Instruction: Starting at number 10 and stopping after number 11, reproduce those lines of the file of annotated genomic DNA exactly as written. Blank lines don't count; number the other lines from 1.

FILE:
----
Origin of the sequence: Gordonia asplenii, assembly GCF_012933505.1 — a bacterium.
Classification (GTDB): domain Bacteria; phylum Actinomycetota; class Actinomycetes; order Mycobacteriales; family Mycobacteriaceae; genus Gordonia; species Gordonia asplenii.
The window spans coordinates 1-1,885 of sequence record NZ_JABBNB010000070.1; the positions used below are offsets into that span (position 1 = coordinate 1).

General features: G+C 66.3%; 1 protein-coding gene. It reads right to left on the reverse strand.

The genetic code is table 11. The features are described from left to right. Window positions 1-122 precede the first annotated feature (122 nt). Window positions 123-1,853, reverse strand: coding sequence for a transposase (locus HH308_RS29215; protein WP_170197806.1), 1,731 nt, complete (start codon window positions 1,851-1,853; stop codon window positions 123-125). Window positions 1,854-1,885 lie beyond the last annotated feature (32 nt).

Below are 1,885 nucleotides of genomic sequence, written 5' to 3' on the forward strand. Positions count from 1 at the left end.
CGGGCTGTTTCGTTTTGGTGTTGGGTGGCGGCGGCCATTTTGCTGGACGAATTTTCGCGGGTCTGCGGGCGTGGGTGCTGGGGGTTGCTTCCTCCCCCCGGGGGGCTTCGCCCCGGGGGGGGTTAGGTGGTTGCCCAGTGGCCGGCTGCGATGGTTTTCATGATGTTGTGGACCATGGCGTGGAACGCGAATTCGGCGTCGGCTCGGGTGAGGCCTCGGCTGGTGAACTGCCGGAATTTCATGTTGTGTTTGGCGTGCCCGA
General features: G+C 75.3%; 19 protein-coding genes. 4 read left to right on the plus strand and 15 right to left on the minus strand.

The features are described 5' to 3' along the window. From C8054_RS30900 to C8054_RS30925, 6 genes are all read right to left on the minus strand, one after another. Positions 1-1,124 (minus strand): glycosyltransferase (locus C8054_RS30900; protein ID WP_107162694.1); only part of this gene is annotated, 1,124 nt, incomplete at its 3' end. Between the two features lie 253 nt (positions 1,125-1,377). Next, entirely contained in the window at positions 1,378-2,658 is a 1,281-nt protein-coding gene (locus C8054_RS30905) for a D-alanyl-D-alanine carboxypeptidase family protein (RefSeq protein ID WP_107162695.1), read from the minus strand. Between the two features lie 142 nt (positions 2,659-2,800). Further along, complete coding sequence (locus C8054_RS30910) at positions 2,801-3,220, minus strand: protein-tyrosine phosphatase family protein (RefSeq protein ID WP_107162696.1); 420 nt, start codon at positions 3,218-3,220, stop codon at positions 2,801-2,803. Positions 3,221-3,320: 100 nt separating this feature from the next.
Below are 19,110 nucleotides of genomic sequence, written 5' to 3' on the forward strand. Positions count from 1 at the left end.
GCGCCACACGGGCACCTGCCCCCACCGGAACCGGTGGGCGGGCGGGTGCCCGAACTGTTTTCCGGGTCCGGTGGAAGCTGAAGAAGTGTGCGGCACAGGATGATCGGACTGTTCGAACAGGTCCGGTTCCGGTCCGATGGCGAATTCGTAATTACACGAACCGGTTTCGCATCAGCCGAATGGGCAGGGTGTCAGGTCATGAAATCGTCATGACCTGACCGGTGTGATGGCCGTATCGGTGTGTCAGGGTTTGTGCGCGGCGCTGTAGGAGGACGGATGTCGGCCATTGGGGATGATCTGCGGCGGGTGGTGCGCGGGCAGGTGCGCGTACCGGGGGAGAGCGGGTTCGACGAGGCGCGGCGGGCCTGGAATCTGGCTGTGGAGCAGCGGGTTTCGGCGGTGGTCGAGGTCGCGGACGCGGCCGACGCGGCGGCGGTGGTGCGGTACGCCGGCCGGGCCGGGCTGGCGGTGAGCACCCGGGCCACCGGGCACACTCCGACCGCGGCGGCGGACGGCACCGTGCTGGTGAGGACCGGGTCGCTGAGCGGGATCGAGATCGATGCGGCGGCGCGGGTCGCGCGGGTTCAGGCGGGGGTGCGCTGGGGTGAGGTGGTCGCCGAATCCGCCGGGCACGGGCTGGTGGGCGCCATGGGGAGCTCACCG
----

Below are 19,110 nucleotides of genomic sequence, written 5' to 3' on the forward strand. Positions count from 1 at the left end.
GCGCCACACGGGCACCTGCCCCCACCGGAACCGGTGGGCGGGCGGGTGCCCGAACTGTTTTCCGGGTCCGGTGGAAGCTGAAGAAGTGTGCGGCACAGGATGATCGGACTGTTCGAACAGGTCCGGTTCCGGTCCGATGGCGAATTCGTAATTACACGAACCGGTTTCGCATCAGCCGAATGGGCAGGGTGTCAGGTCATGAAATCGTCATGACCTGACCGGTGTGATGGCCGTATCGGTGTGTCAGGGTTTGTGCGCGGCGCTGTAGGAGGACGGATGTCGGCCATTGGGGATGATCTGCGGCGGGTGGTGCGCGGGCAGGTGCGCGTACCGGGGGAGAGCGGGTTCGACGAGGCGCGGCGGGCCTGGAATCTGGCTGTGGAGCAGCGGGTTTCGGCGGTGGTCGAGGTCGCGGACGCGGCCGACGCGGCGGCGGTGGTGCGGTACGCCGGCCGGGCCGGGCTGGCGGTGAGCACCCGGGCCACCGGGCACACTCCGACCGCGGCGGCGGACGGCACCGTGCTGGTGAGGACCGGGTCGCTGAGCGGGATCGAGATCGATGCGGCGGCGCGGGTCGCGCGGGTTCAGGCGGGGGTGCGCTGGGGTGAGGTGGTCGCCGAATCCGCCGGGCACGGGCTGGTGGGCGCCATGGGGAGCTCACCG